If you’re looking for safe places where engineers can hide from the economic downturn, a couple of recent press briefings suggest possibilities in industrial control and security. This week, the focus is on industrial control (see “Industrial-Strength Networking”). Next time, I’ll tackle security (see "New Power Approaches May Fuel Analog Job Opportunities In Security And Health Applications").
The industrial control angle came out of what was essentially a power-supply kind of briefing, but look at it as a connect-the-dots thing. For various reasons, my news beat at Electronic Design is compartmentalized into “analog” and “power,” but that’s not quite how it works in the real world. All the parts of a process-control system, from the sensors to the controllers, run on electricity. If there’s a changing paradigm for how parts of the system obtain their power, it pays to be aware of it.
Here’s the short version. For various reasons, Ethernet is gaining in popularity as an industrial-control bus. Obviously, you don’t do mission-critical, real-time operations with it, but there are obvious hardware/software advantages for management. It turns out that people are beginning to notice that a technology called Power over Ethernet (PoE) complements this trend.
PoE makes it easy to integrate a central uninterruptible power system (UPS) that will hold up the core functions of the process-control system during general power failures, making restarts more painless. To me, that was a surprising new potential application for PoE, which I thought was going to hit a plateau. To you, that might suggest new design directions.
If this is new to you, here’s some background.
This insight came out of a chat with Bob Kirk, marketing director of On Semiconductor’s high-voltage business unit, about a number of new PoE ICs. Briefly, PoE is a scheme ostensibly reined in by a couple of IEEE standards—802.3af and 802.3at—that are intended to let you power anything you might want to put on the end of an Ethernet cable over the cable itself, without a wall wart. In essence, in an Ethernet cable, the data pairs (and the “spare pairs,” as there is a total of four twisted pairs) are intended to be transformer-coupled for isolation. (The spare pairs get used in higher-data-rate Ethernet implementations.)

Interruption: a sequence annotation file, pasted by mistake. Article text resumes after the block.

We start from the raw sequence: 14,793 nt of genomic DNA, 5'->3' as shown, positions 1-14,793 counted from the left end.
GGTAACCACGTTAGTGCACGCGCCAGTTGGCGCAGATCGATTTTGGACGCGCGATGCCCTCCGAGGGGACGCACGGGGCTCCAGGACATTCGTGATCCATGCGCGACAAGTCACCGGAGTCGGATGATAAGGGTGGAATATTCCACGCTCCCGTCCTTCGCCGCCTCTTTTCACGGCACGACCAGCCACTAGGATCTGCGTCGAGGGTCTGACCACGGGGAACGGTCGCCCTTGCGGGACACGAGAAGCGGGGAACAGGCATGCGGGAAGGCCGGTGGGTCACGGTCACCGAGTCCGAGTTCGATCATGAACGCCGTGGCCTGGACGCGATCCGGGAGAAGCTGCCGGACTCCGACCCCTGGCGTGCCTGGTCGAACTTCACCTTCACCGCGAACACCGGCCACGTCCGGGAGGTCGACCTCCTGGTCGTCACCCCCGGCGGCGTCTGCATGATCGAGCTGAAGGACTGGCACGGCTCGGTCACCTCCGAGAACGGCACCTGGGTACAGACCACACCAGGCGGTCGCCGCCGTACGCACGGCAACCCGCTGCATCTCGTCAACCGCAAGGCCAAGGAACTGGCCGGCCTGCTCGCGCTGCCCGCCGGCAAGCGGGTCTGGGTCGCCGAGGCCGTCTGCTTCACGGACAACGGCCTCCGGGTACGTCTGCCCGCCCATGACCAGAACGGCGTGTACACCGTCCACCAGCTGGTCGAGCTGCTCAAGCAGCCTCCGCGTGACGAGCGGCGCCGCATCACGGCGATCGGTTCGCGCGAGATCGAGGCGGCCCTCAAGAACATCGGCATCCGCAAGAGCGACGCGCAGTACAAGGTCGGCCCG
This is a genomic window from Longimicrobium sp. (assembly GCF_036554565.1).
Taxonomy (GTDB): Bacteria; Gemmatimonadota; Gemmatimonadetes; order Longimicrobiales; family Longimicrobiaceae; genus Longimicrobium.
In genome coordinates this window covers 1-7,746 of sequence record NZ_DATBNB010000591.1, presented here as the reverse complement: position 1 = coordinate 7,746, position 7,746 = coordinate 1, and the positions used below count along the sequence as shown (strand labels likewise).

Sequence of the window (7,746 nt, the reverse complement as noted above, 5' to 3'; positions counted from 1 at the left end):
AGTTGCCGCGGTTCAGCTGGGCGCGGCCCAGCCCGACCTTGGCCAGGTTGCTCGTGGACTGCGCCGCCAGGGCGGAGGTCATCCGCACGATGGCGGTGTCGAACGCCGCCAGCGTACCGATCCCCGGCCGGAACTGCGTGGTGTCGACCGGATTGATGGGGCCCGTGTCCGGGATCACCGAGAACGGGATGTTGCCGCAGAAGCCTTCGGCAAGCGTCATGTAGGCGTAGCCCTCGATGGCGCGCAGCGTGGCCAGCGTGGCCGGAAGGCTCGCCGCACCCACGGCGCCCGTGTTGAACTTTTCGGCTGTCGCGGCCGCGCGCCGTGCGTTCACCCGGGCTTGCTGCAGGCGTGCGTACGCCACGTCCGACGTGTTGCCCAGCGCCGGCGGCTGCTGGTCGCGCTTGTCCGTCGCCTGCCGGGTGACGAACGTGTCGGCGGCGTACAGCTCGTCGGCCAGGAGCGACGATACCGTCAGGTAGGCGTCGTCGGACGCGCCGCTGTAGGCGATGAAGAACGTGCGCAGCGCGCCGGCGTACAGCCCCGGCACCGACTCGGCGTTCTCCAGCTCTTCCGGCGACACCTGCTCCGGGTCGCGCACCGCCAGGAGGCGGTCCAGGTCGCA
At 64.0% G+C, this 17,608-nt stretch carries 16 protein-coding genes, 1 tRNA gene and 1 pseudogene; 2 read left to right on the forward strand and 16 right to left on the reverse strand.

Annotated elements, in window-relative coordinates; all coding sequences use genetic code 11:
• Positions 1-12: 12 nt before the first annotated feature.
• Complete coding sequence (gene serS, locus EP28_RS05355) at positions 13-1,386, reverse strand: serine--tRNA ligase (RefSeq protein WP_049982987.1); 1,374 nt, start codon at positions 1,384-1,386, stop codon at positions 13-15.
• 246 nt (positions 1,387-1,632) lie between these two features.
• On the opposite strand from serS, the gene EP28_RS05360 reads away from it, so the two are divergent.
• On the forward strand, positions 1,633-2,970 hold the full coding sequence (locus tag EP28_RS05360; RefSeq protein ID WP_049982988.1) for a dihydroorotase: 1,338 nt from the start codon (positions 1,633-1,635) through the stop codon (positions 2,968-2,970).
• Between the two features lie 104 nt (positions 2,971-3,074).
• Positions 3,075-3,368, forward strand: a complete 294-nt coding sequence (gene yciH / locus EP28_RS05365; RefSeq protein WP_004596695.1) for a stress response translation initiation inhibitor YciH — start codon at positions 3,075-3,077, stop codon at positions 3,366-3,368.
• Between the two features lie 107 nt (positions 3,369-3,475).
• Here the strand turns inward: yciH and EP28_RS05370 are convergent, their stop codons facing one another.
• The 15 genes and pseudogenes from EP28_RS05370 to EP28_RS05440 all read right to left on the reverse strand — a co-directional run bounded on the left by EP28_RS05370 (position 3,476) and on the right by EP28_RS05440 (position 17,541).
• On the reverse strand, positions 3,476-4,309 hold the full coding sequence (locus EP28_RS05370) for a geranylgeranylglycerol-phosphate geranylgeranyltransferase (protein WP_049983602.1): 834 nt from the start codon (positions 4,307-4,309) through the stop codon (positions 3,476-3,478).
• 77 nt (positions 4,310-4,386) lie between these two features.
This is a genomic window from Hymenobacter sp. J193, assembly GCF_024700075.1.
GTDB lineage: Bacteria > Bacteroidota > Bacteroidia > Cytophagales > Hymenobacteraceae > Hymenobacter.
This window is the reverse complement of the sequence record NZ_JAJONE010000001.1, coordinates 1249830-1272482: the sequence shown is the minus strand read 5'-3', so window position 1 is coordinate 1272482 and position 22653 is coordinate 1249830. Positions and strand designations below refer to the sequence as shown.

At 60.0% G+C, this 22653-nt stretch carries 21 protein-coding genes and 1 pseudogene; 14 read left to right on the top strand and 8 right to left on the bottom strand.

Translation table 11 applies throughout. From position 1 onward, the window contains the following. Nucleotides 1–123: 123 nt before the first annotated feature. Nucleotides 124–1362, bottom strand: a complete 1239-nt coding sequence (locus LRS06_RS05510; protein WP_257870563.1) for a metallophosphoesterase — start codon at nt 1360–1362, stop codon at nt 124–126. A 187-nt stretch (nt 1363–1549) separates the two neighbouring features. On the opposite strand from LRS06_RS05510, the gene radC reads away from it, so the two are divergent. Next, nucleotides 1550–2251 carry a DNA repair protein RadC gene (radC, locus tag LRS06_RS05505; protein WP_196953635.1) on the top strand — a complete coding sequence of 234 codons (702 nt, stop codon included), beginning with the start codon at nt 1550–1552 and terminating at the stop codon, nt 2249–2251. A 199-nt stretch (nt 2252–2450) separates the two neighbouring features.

If the isolation transformers are center-tapped, you can use the pairs to distribute dc. That’s the basic idea. You also need protocols so the powered device (PD) at the far end can tell the power source equipment (PSE) at the switch how much max current it needs, or else you’d have to over-spec the power supply at the switch, and that’s why there are standards.
The “af” standard is simple, but your PD can only get 13 W, max. The “at” standard is “evolving.” Look for something in the 30s, and check whether the specified number refers to the wattage at the PSE (the source) or the PD (the load, after the IR drop in the cable).
Yet in real life, people dedicate a port if they need a lot of power. So companies like On Semi build parts that meet the standards, and they build other parts that provide even higher power. Beyond that, they add more features.
Speaking of which, since Bob gave me the seed for this story, I should describe On Semi’s new parts, all of which target PoE PDs. For example, the NCP1080 is a respectable 802.3af competitor with an integrated dc-dc converter controller that will handle fly-back, buck, and forward converter topologies with a peak current control scheme. The other three get progressively more interesting.
The NCP1081 is capable of higher wattage output—40—than the “at” standard is going to support. (The IEEE task force has to worry about the possible temperature rise of a 100-m bundle of 100 cables carrying full current.) Data-sheet wise, it also has better thermal characteristics than its competitors.
The NCP1082 and NCP1083, which are cousins of the NCP1080 and NCP1081, add a feature and provision for an auxiliary supply input. The idea, as Bob explained it, is that you might want to design a PD like a security camera and offer two versions—one PoE, one powered by a wall wart. With the new On Semiconductor chips, you can do that with a single design.
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